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    If absolute space required isn’t a big concern, you can get halfway there with compound indices. Imagine the classic employee table with fat rows.

    (ID integer, name varchar, title varchar, salary real, email varchar, phone varchar, ...)

    Your performance sensitive email all the employees job can’t waste time seeking disk heads over the extra data just to retrieve ID and email. So you create an index

    index id_email on (ID, email)

    If the database is smart, selecting just the ID and email columns will use the index instead of the table.

    Of course, ymmv and I’m sure there are entire blogs devoted to explaining why you shouldn’t do this. :)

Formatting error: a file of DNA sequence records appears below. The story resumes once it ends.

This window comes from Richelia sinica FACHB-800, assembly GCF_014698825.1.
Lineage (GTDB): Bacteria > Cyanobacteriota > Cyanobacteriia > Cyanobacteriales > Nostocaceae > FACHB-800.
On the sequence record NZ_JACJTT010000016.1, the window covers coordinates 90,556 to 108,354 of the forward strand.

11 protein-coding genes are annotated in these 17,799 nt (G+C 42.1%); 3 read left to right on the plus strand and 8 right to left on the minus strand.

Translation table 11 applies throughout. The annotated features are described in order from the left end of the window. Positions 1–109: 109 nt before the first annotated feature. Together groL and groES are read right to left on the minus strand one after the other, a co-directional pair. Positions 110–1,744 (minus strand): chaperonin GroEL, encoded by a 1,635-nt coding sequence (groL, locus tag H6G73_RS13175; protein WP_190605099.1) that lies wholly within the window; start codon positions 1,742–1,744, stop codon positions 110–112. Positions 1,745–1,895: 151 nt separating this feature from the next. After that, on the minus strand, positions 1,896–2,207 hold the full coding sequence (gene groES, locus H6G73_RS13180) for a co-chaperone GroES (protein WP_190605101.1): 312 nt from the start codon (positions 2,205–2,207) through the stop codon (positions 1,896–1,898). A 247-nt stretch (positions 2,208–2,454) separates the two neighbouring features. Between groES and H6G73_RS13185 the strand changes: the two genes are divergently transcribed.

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      It’s not that you shouldn’t, after all you can do the same thing with BDB or direct file I/O. The point of columnar databases (and non-columnar databases, for that matter) is to expose an easy-to-use abstraction that hides the implementation (and in this case, disk layout) details. So sometimes it’s just easier to use a columnar database than to make a non-columnar database do what you want.

      You can hammer a nail in with the butt of a screwdriver, but an actual hammer makes it a lot easier because that’s what it was built to do. Similarly, you’d have a hell of an annoying time turning a screw with the claw of a hammer.